“The fondest memory I have here is our 1995 win over Florida State (FSU’s first loss after 29-straight wins over ACC opponents),” Farrior said. “That’s something I’ll cherish for a long time, my whole life probably.”

The ‘95 season was loaded with memories for Farrior, including a last-minute loss to No. 14 Michigan at the “Big House” to start the season (an 18-17 loss), and another last-minute loss at No. 16 Texas by a 51-yard field goal into the win at Texas (17-16). However, FSU was No. 2 nationally when the Cavaliers upset the Seminoles on one of the most magical nights in Scott Stadium history.

Farrior said that beating Virginia Tech (42-23 in 1995) was also a highlight, just because of the rivalry, even though he went 1-3 against the Hokies.

One of the most underrated wins in UVA history came in 1996, a rematch with the Longhorns, this time in Charlottesville, and this time with a much different outcome.

“That was a payback game for us,” Farrior said. “We definitely took the loss from the year before to heart. It was special to beat those guys, seeing a lot of their players go on to play in the NFL. It was a good feeling to get them back.”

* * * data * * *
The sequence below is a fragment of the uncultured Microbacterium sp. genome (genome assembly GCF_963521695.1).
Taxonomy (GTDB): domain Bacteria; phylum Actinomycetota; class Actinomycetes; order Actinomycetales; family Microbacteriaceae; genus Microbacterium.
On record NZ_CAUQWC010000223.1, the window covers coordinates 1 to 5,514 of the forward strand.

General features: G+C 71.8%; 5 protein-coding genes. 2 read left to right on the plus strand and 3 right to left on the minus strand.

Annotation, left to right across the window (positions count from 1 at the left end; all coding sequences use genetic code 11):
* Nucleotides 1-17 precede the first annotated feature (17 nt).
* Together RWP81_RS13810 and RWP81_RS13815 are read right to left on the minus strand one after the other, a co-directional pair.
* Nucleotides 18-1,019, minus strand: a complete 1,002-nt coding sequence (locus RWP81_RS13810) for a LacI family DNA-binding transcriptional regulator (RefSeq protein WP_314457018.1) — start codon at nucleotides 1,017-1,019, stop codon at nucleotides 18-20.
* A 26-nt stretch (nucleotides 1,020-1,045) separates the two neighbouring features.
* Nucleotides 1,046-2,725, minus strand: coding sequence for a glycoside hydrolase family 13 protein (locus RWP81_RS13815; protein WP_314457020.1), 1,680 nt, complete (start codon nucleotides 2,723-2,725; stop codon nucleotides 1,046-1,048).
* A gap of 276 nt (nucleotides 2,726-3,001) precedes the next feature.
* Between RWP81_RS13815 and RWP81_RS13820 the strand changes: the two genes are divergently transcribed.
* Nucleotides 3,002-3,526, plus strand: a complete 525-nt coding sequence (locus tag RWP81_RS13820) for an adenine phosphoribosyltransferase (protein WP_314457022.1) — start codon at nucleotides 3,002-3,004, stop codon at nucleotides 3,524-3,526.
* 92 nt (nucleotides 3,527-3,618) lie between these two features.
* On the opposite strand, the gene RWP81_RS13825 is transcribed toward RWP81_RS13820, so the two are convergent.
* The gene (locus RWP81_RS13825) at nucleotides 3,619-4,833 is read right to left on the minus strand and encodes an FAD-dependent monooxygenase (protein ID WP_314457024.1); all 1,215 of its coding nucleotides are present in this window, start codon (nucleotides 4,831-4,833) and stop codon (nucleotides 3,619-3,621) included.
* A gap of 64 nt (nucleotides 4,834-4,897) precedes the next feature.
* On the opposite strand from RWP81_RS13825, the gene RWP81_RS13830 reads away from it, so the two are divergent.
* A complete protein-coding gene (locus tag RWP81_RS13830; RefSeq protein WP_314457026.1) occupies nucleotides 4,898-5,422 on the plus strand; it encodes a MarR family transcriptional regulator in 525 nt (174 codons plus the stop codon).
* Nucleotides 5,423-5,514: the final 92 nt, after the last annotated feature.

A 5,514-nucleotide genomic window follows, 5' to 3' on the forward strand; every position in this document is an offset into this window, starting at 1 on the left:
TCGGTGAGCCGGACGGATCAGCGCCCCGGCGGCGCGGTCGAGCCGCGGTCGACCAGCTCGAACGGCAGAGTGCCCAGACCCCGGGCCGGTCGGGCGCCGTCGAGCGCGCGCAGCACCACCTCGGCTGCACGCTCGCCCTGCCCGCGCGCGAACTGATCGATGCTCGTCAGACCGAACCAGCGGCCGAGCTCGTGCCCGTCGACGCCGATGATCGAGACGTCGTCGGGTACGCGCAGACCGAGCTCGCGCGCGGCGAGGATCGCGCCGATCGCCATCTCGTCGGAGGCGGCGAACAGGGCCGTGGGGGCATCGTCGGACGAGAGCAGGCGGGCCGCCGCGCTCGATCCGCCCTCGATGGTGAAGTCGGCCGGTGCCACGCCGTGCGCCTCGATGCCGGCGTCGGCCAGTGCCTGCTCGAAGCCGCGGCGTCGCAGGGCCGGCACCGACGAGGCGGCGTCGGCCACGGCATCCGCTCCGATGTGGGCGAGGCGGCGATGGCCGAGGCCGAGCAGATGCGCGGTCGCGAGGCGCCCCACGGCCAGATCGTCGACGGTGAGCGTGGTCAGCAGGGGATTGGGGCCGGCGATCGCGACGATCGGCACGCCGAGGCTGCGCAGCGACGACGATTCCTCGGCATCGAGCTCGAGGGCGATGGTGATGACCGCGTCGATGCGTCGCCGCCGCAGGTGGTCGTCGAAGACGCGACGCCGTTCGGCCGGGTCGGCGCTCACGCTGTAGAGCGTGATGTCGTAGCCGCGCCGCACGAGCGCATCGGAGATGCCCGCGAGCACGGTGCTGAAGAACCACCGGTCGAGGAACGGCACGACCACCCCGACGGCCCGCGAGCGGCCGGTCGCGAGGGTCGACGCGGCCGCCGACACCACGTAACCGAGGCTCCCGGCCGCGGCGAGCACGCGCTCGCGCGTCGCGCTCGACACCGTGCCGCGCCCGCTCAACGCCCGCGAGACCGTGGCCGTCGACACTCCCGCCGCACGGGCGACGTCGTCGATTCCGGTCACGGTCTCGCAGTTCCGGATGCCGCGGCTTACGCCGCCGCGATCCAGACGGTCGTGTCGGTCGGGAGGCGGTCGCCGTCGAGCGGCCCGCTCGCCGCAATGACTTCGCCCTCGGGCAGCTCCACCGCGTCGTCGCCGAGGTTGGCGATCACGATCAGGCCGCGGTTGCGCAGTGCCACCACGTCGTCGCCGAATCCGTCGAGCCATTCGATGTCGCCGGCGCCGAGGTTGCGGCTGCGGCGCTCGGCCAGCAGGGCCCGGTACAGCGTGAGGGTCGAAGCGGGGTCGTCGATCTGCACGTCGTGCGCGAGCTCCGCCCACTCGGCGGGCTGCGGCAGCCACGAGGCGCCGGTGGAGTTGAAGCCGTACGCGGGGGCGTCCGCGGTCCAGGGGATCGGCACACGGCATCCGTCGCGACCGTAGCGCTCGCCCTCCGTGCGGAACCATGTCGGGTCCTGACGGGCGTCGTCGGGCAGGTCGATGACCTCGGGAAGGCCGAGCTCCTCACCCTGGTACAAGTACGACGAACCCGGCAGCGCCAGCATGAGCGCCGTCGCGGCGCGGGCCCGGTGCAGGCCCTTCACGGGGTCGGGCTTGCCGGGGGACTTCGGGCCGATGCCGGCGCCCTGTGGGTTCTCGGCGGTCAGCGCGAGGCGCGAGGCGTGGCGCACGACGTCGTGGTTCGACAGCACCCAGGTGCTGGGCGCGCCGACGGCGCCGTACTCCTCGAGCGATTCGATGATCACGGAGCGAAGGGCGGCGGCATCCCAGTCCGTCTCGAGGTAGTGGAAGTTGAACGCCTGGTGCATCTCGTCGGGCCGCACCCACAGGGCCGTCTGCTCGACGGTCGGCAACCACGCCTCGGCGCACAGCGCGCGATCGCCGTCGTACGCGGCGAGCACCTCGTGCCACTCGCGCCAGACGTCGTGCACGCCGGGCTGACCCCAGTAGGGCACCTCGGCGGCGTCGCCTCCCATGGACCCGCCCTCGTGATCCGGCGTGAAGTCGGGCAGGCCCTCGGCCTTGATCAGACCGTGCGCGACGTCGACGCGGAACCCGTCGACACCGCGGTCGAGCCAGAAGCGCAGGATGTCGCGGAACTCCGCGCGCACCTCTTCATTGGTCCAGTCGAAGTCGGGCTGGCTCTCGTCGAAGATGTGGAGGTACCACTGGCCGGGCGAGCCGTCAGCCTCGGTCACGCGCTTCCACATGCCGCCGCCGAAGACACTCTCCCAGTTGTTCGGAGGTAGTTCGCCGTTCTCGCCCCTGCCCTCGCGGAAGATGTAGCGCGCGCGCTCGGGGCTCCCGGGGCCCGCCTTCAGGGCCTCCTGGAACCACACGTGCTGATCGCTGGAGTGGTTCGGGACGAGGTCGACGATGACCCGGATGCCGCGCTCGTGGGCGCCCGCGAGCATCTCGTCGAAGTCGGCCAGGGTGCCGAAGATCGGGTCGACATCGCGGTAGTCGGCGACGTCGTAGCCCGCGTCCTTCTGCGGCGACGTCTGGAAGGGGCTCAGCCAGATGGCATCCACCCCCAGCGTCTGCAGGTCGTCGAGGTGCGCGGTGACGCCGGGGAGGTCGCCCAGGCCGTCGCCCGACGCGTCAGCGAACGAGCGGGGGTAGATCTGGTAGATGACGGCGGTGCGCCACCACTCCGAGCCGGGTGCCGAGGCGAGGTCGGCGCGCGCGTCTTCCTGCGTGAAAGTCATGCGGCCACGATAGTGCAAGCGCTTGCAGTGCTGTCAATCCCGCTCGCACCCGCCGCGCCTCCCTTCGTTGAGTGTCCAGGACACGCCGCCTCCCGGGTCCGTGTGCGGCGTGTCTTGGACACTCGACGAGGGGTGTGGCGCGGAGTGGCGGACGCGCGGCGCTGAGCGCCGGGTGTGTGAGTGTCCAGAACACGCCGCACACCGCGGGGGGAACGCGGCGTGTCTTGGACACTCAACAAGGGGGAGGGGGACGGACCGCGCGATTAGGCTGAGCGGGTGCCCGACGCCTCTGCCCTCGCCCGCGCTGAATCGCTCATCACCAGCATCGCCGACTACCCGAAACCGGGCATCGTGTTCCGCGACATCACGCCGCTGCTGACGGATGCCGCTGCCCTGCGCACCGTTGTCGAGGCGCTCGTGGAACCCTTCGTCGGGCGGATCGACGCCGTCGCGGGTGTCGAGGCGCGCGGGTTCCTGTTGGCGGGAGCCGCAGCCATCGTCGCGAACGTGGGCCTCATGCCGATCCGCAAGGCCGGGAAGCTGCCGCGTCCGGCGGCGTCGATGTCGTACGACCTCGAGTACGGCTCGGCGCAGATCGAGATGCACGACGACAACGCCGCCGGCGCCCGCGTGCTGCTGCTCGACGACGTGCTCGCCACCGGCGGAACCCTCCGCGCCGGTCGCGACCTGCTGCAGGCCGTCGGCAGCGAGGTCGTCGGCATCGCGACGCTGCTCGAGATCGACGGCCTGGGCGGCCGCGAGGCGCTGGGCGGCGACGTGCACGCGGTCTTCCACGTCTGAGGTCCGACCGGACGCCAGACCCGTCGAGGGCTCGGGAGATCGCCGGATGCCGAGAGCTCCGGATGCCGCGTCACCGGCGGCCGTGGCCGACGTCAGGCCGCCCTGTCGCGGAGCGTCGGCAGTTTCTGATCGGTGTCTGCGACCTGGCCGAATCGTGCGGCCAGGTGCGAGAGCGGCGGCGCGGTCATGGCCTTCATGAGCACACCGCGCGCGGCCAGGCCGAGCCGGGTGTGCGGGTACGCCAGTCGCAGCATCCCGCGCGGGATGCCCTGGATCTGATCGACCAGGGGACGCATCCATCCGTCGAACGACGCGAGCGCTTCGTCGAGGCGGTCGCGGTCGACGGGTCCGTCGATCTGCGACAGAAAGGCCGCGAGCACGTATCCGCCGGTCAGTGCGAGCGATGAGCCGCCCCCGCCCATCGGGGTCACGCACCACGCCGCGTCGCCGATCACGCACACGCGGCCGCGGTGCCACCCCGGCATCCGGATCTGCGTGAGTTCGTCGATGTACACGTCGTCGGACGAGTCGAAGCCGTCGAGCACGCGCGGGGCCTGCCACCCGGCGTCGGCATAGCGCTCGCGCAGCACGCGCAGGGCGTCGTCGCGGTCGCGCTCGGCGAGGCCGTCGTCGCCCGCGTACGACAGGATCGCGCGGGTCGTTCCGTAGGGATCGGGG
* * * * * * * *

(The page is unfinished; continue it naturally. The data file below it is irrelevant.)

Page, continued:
19th-ranked Virginia stunned No. 13 Texas, 37-13, and administered a beating to famed Longhorns running back Ricky Williams, who was limited to 44 yards on 19 carries and no touchdowns.

“We tore it up that game,” Farrior smiled. “I remember we had a really good game against Ricky. We were playing with a chip on our shoulders and I think he took the brunt of that.”

Farrior had an outstanding career with the Steelers, something he said was a dream come true.

“I never expected to be in the NFL. It was a long goal of mine growing up like any other kid and to have had a successful career like that, to live that out, is something incredibly special. I still pinch myself when I think about it.”

So was winning his first Super Bowl.

“It was the first time I’d won something that big since Little League,” Farrior said. “That first one was definitely something special. Great memories.”

Just like being named to Pittsburgh’s Ring of Honor was special.

“When you look at the Steelers’ Ring of Honor and you see all those guys that are in there, just to be a part of that and have my name mentioned is incredible,” Farrior said. “Most of those guys are in the Pro Football Hall of Fame, and that makes me feel great to be mentioned with those names.”

Farrior and his younger brother, Matt, have established a foundation that provides financial assistance and mentoring for students, assistance in various forms to families in need, scholarship financial assistance for college students, and works with the National Bone Marrow Registry.